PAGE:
News of Note
Black – Tax Court of Canada finds that an ancillary income-earning purpose for making a loan whose terms were never finalized was sufficient to satisfy s. 20(1)(c)(i)
Conrad Black controlled both Hollinger Inc. (“Inc.”) and Hollinger International Inc. (“International”). In 2004, the Delaware Court of Chancery ordered Black and Inc. jointly to pay to International damages equalling the amount of a “non-compete” payment of U.S$16,6 million that International had paid to Inc., plus interest thereon. Black used money borrowed from a third party ("Quest") at 12.68% interest to pay all of such damages, but argued that he had advanced such funds on behalf of Inc. in satisfaction of an interest-bearing loan that he had orally agreed to make in the same amount to Inc. Although the Audit Committee of Inc. had approved the receipt of a loan from Black, the relationship between the independent directors of Inc. and Black deteriorated, and the alleged loan by him to Inc. was never formally documented – and following subsequent litigation, all of Black’s alleged rights in that regard were extinguished in a settlement in which he agreed to pay damages to Inc.
Rossiter CJ accepted Black’s position that the borrowed money had been used by Black to make a loan to Inc., so that Black was entitled to an interest deduction on his borrowed funds, stating:
… Black and Inc. reached an agreement on the essential terms of the loan and left the details to be worked out at a later date. The fact that a formal document outlining those essential terms was to be prepared later on and signed … does not alter the validity of the earlier contract. …
Since Black had an obligation to pay interest expenses on the Quest Loan, Black had to earn interest income on the loan to Inc. in order for him to be made whole. …
… While I find that this was an ancillary purpose compared to his primary purpose of helping Inc., that was a bona fide objective of his investment, which is capable of providing the requisite purpose for interest deductibility under paragraph 20(1)(c).
Neal Armstrong. Summary of Black v. The Queen, 2019 TCC 135 under s. 20(1)(c).
CRA rules that interest on borrowed money used to pay a premium on the cash redemption of convertible debentures is deductible
A Canadian public company (ACo ) will force the conversion of its outstanding convertible debentures, by issuing a notice to redeem them for their principal amount. However, upon receiving notice that the debentureholders are converting, it will then exercise a further right to redeem such debentures in cash for their value based on the market value of the underlying shares, thereby resulting in the payment by it of a substantial cash redemption premium. The redemption will be funded with borrowed money.
CRA applied the “fill the hole” concept to rule that the interest on the borrowed money used to pay the premium will be deductible under s. 20(1)(c)(i) given that the accumulated profits of ACo at the time of the redemption will exceed the premium. More routinely, it also ruled that the borrowed money used to repay the debentures’ principal will be deductible in light of s. 20(3).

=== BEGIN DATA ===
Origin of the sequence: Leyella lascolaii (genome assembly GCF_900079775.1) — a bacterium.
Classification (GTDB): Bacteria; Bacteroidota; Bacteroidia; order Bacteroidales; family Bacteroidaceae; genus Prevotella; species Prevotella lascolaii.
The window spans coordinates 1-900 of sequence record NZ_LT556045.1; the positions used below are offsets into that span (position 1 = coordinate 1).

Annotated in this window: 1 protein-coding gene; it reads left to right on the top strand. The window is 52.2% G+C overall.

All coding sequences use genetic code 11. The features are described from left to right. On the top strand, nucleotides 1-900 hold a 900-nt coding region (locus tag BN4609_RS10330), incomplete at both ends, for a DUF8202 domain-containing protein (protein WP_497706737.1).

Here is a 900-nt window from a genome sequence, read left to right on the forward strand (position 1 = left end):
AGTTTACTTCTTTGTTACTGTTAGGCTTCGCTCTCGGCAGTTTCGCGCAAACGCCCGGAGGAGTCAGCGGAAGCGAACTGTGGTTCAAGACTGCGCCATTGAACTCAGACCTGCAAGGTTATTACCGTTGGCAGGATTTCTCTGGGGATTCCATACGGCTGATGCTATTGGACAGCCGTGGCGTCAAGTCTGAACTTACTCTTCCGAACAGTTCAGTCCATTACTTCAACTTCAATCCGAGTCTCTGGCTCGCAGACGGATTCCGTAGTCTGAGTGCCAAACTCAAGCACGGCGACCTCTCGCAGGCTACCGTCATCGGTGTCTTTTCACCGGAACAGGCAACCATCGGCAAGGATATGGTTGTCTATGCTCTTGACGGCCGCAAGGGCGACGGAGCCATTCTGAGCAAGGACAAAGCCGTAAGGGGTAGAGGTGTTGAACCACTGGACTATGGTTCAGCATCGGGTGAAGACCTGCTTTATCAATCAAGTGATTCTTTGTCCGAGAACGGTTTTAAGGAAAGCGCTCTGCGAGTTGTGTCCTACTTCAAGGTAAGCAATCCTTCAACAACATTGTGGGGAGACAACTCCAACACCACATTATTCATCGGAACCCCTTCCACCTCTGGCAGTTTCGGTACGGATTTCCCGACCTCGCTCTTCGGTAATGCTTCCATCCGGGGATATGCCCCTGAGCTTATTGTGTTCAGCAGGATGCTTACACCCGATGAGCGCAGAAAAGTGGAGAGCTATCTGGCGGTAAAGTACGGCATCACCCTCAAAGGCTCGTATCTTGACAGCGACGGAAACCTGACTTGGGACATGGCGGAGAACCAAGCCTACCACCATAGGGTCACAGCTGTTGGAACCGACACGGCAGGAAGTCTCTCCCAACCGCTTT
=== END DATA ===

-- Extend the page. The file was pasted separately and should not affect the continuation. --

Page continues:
CRA states that the SDA exception for SAR plans is unavailable where dividend equivalents are paid in cash
The share appreciation rights (SAR) plan of an employer corporation provides for dividend equivalents on SAR units that are satisfied by way of cash payments made annually to employee participants.
CRA indicated that if the current vesting period for a SAR unit granted under the plan was extended from three years to five years (so that the three year bonus plan safe harbour in para. (k) of the salary deferral arrangement definition no longer applied), then the plan would not be considered to come within CRA’s accommodation of SAR plans, so that the SDA rules could apply. CRA stated:
If a SAR plan provides for dividend equivalents to be paid in cash on an accelerated basis (such as annually or after each dividend payment date) without the whole of the corresponding unit being redeemed, the CRA general position will cease to apply with effect from the time that the employee becomes entitled to receive the first such dividend equivalent payment. This is because, in such a case, the units would not be considered to be solely for future services.
The expansion of the FAD rules creates tension with existing FAD rules which implicitly contemplate a real non-resident parent
The Budget proposed amendment to the foreign affiliate dumping (FAD) rules would expand them to situations where the non-resident “parent” of the CRIC is a non-resident individual or a group of non-resident persons not dealing with each other at arm’s length (a “NAL group”).
The existing “more closely connected business” (“MCCB”) exception in s. 212.3(16) is simply unworkable where the deemed “controlling” person is a trust beneficiary by virtue of s. 212.3(26). In addition, s. 212.3(26)(c) (re a discretionary beneficiary having a deemed 100% interest) could deem multiple discretionary beneficiaries to each own 100% of the shares owned by the trust, leading to multiple incidence of tax on multiple deemed dividends. Given that the core premise -- that absent tax considerations, the investment in the FA would have been made by the discretionary beneficiary is almost certainly false -- s. 212.3(26)(c) should be scrapped.
Ss. 212.3(26)(a) and (b) (providing a look-through rule to non-resident trust beneficiaries) also are unnecessary – if the CRIC is controlled by a Canadian-resident trust (albeit, with non-resident beneficiaries), the CRIC will in reality be controlled by Canadian-resident decision makers.
The addition of the concept of a NAL group is fraught since identifying such a group is a difficult question of fact which it very well might be impracticable for the CRIC to determine. In addition, why should a NAL group who have gone to the trouble to negotiate a shareholders agreement for the CRIC be regarded as the real direct investors in the FA? Furthermore, the s. 212.3(16) exception would be very difficult to apply where the deemed “parents” do not exercise control.